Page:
High Taxes Mean Less Revenue For Some States


Higher income taxes mean more money for a State, right? Well, not exactly.

According to the Tax Foundation’s State Migration Calculator, the nine U.S. States with the highest income tax rates lost a combined $90.05 billion in adjusted gross income between 2000 and 2010.

The high tax rates could be encouraging migration, leading to revenue loss.

From the Tax Foundation


“When a person moves to a new state, their income is added to the total of all other incomes in that state. This positively affects the total taxable income in his or her new state, and negatively affects the income in the state he or she left,” the Tax Foundation said.

The five biggest losers of income due to interstate migration were: New York, California, Illinois, New Jersey and Ohio.

New York lost $41.6 billion in revenues, followed by California’s loss of $29.4 billion and Illinois’ $20 billion in lost revenues.

The nine States with no personal income tax, on the other hand, gained $113.17 billion in adjusted gross income between 2000 and 2010.

Florida increases its revenues by the most, raising $67.3 billion in new income. Arizona, Texas, North Carolina and Nevada finished out the top five.

Personal Liberty

Sam Rolley

Sam Rolley began a career in journalism working for a small town newspaper while seeking a B.A. in English. After covering community news and politics, Rolley took a position at Personal Liberty Media Group where could better hone his focus on his true passions: national politics and liberty issues. In his daily columns and reports, Rolley works to help readers understand which lies are perpetuated by the mainstream media and to stay on top of issues ignored by more conventional media outlets.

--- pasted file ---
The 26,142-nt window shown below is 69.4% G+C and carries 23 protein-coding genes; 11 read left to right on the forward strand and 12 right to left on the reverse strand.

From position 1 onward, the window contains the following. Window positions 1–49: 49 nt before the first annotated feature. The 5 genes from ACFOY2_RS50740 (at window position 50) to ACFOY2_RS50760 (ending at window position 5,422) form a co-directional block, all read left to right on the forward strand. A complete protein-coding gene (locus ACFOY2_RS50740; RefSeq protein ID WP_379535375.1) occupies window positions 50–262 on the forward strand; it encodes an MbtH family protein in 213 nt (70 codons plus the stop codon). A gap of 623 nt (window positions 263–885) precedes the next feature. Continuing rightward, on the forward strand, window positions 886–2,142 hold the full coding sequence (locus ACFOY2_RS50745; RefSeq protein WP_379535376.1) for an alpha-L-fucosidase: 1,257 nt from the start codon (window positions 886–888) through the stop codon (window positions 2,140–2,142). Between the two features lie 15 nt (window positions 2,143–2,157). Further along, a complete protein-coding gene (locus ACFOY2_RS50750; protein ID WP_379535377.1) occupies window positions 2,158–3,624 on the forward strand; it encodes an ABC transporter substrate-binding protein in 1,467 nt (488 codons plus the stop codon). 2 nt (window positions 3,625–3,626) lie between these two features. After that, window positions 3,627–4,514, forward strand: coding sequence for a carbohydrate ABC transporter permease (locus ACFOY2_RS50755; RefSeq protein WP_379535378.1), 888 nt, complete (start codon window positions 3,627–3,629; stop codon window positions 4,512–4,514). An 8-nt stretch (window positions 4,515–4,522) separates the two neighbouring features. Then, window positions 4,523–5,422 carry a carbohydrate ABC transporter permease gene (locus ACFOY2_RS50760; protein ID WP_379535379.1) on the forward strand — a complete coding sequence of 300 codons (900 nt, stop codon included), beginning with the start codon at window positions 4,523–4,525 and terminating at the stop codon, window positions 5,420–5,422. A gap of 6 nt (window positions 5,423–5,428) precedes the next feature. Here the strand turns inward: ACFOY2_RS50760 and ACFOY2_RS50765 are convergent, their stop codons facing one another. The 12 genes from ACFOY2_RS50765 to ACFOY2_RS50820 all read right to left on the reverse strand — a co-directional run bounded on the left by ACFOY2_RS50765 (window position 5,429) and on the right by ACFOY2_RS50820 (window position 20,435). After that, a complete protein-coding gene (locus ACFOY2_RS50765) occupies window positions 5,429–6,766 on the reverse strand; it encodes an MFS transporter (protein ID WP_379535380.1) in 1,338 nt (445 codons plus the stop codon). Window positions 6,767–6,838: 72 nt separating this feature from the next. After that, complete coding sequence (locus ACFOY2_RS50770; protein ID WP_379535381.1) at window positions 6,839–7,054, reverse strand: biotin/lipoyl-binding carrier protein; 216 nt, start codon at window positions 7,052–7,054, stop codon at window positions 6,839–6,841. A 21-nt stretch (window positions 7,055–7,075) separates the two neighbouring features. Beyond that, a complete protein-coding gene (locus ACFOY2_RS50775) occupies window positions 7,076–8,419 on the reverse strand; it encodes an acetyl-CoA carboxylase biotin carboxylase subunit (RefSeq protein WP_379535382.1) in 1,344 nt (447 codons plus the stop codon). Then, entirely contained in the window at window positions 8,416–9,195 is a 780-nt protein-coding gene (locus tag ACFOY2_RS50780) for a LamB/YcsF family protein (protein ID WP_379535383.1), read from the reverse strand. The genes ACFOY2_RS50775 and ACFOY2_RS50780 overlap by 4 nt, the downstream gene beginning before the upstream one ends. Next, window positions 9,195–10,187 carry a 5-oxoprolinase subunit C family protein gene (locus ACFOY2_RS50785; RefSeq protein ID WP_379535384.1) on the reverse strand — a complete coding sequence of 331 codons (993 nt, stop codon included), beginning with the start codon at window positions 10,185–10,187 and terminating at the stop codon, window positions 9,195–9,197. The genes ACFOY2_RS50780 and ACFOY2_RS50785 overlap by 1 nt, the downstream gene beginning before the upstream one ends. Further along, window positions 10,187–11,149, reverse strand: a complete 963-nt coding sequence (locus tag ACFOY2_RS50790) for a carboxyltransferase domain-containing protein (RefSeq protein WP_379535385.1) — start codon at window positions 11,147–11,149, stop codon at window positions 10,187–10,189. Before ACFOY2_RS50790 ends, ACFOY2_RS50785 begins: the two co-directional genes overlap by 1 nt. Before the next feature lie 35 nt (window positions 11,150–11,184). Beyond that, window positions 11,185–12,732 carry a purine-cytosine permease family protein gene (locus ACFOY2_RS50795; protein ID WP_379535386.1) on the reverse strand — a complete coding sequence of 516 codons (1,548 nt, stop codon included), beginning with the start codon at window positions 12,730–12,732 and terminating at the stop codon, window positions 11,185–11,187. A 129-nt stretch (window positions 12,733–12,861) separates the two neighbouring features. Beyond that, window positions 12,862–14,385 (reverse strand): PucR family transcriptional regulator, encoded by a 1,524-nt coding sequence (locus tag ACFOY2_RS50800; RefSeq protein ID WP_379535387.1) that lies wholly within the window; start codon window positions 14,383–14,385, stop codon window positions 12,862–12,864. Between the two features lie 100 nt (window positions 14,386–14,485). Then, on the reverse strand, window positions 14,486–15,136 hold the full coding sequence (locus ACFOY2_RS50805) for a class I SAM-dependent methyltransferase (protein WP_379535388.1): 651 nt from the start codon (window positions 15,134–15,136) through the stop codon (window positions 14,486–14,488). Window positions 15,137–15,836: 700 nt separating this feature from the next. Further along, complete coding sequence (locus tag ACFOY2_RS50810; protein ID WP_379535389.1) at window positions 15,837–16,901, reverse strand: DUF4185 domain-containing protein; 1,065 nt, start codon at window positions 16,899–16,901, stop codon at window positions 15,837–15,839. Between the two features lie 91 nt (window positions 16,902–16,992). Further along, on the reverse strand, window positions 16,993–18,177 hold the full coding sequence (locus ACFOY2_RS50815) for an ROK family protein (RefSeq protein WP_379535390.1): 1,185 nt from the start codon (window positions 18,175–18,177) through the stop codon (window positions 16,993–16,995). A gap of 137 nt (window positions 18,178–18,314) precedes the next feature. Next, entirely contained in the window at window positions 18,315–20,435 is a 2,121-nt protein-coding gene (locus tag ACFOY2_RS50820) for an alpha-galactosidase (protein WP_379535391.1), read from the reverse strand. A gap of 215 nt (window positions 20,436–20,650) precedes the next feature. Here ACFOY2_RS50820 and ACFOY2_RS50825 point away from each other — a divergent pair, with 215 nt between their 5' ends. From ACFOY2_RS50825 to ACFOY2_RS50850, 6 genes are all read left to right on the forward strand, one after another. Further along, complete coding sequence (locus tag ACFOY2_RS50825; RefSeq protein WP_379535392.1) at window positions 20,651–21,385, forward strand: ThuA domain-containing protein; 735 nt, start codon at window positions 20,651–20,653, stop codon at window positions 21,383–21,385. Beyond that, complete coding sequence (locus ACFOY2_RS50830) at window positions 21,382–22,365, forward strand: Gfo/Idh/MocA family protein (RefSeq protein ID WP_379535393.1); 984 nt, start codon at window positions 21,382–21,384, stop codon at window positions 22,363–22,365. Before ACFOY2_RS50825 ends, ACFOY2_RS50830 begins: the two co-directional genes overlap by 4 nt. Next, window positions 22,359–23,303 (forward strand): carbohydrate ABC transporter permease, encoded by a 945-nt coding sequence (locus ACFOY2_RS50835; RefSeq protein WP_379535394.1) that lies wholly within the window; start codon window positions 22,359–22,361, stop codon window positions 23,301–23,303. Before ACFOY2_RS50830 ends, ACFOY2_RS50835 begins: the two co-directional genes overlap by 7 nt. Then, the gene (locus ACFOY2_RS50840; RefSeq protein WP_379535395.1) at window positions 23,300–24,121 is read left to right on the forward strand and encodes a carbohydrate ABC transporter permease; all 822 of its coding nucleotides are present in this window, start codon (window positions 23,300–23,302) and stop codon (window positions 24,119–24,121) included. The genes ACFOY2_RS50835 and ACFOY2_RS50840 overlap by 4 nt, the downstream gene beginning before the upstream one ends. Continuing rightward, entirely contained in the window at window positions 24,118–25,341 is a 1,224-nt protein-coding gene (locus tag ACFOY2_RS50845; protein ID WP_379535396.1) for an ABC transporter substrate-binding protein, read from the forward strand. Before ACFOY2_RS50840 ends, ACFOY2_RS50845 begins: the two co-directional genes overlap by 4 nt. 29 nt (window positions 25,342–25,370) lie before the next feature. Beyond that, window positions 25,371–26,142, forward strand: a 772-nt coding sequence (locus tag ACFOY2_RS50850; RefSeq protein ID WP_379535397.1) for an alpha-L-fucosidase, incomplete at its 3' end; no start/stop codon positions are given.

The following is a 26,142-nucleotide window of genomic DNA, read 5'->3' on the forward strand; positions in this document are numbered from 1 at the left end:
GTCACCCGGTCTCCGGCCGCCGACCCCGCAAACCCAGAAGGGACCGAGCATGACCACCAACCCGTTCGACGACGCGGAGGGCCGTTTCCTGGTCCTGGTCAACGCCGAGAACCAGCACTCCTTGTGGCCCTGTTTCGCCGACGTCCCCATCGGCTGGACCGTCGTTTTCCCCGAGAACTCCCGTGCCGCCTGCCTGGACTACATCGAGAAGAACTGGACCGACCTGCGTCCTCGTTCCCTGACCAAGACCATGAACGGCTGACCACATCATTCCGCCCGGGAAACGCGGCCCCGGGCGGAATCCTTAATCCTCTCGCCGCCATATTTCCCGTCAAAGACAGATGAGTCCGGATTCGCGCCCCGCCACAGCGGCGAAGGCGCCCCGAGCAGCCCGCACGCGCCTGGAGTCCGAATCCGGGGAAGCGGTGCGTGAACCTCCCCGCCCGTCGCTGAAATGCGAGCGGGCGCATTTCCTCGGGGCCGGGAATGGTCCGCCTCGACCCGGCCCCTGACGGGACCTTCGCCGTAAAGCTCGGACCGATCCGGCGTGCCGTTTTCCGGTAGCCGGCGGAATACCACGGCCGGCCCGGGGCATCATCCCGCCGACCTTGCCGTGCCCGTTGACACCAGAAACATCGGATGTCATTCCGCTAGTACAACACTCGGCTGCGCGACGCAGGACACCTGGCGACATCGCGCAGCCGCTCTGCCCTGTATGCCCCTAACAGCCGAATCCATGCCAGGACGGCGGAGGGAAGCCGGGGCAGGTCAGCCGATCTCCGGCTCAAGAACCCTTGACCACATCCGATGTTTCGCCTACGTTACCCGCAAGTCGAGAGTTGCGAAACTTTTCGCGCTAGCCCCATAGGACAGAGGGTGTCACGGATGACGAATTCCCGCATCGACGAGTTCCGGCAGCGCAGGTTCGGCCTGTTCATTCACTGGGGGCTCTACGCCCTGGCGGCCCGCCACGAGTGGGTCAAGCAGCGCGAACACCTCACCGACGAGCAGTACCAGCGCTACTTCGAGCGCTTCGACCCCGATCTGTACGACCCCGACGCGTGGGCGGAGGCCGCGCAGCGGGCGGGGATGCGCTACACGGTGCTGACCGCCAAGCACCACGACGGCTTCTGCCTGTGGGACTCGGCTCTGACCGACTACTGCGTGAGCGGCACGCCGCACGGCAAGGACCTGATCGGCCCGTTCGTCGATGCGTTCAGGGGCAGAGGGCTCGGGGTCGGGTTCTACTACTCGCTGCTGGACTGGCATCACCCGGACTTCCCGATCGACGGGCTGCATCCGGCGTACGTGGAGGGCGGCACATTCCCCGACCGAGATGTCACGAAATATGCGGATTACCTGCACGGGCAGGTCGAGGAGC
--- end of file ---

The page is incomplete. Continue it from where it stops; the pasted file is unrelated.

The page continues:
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  • Gib74

    I guess 0bama will somehow find this to be ‘racist’…

    • NObama_Holder_Reid_Pelosi_2012

      You know better, It is “unpatriotic” to not want to pay high tax rates. A real Patriot would be willing to pay 60 – 80% of their income in the eyes of Obama and his socialist administration. Of course they would be exempt.

  • Blank Reg

    In the process of moving to WA state myself. I like the idea of no State income tax. Between that and no sales tax in OR I can save a lot. Of course, the REAL smart money is going completely offshore (like, Chile). But hey, one step at a time.

  • Chester

    Using that reasoning, for a state to have far more money than it needs, it should pay people and companies to be there, no taxes of any sort. Of course, with no income, there will be no state support for schools, road building, or anything else the state does to support its citizens now, but seems like a LOT of people believe private funds can take care of all that without costing them a cent more.

    • Michael Shreve

      Some states DO NOT tax income. Strangely, the alternative, sales taxes, are generally NOT significantly higher than in states that DO tax income. It is the BUDGETS that are lower.

      • ChuckS123

        People see sales tax every time they buy something, but may not be real aware of income taxes withheld from their paychecks.

    • Bill

      There is efficient government and there is wasteful government. If you would cut out the waste in government, you could cut the budget by 50%.